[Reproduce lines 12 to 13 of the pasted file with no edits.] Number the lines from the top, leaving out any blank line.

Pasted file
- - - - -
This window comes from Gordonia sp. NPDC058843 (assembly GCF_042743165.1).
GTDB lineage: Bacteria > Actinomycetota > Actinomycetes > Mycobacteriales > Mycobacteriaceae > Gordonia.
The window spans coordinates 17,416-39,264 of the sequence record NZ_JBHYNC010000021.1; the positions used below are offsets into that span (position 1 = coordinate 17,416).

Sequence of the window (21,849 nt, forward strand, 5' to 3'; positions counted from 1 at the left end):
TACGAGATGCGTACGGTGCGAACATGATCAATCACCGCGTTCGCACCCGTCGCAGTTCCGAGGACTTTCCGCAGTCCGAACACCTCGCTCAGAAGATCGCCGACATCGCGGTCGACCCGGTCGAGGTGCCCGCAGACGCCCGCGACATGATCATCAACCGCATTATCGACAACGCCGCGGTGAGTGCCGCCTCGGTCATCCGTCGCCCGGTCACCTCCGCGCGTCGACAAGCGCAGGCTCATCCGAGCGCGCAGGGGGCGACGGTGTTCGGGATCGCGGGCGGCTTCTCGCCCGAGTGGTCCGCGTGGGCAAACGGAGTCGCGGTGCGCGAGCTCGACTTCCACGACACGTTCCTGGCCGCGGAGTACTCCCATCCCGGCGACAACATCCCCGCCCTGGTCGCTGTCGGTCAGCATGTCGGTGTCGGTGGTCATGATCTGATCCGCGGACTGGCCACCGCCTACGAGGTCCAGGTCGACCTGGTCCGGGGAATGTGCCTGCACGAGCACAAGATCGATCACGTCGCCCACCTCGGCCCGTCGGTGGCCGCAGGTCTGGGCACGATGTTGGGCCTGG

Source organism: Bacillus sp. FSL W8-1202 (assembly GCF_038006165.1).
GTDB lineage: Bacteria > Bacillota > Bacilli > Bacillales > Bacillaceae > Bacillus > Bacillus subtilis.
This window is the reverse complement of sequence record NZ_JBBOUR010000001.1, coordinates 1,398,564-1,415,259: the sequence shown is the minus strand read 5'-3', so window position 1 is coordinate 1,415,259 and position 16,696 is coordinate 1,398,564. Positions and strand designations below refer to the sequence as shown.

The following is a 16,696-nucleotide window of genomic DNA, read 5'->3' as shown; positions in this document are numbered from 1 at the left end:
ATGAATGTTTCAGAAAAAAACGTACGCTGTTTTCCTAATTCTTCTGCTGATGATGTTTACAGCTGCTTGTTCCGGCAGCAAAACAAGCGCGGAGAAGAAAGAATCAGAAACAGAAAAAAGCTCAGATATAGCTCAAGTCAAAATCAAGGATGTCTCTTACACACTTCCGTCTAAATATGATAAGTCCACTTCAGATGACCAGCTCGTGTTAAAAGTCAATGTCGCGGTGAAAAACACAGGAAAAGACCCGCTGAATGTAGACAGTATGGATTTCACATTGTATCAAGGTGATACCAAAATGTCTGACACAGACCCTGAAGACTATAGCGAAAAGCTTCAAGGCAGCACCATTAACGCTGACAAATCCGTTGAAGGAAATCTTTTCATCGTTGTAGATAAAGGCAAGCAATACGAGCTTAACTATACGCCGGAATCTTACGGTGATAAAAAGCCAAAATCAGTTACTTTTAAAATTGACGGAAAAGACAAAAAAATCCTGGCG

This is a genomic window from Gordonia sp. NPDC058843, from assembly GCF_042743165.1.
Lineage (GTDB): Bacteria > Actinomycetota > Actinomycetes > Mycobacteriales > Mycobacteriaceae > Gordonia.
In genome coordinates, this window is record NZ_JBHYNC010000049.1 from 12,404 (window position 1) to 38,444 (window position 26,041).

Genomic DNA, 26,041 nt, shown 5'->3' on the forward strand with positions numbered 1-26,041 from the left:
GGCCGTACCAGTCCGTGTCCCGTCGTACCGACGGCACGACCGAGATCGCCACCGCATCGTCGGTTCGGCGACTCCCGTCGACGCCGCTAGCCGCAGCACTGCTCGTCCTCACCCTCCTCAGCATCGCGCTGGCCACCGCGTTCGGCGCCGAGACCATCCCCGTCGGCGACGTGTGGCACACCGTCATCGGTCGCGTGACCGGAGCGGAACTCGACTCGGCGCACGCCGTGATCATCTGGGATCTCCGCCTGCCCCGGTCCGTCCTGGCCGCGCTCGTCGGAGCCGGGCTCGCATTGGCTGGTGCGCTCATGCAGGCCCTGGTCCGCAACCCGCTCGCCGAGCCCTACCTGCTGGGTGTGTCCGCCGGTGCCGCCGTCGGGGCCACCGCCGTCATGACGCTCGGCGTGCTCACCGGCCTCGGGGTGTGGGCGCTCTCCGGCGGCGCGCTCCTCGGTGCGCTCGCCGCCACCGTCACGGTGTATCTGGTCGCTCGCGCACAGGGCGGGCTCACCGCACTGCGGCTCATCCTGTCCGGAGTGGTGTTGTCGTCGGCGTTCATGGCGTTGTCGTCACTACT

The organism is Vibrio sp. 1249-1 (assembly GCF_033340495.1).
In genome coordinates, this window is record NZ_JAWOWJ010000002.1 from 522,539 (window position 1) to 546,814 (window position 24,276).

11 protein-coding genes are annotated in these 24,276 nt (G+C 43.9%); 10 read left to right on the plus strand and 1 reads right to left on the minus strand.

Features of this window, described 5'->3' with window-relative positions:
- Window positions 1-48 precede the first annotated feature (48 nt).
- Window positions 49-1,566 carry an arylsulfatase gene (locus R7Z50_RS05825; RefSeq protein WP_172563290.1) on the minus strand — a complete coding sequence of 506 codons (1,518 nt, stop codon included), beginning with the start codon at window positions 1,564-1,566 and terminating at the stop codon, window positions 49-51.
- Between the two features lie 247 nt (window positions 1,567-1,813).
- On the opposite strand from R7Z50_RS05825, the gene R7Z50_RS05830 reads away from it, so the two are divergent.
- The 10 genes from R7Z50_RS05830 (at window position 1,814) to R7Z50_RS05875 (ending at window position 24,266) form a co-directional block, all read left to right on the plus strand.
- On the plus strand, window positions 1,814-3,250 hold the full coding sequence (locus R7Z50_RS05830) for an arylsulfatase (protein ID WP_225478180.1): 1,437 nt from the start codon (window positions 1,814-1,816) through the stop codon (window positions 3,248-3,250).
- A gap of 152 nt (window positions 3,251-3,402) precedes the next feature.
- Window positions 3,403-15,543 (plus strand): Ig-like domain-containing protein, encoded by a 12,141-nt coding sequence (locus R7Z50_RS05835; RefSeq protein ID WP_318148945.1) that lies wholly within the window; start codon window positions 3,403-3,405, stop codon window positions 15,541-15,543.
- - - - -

Lineage (GTDB): Bacteria > Actinomycetota > Actinomycetes > Mycobacteriales > Mycobacteriaceae > Gordonia.
In genome coordinates, this window is record NZ_JBHYNC010000049.1 from 12,404 (window position 1) to 38,444 (window position 26,041).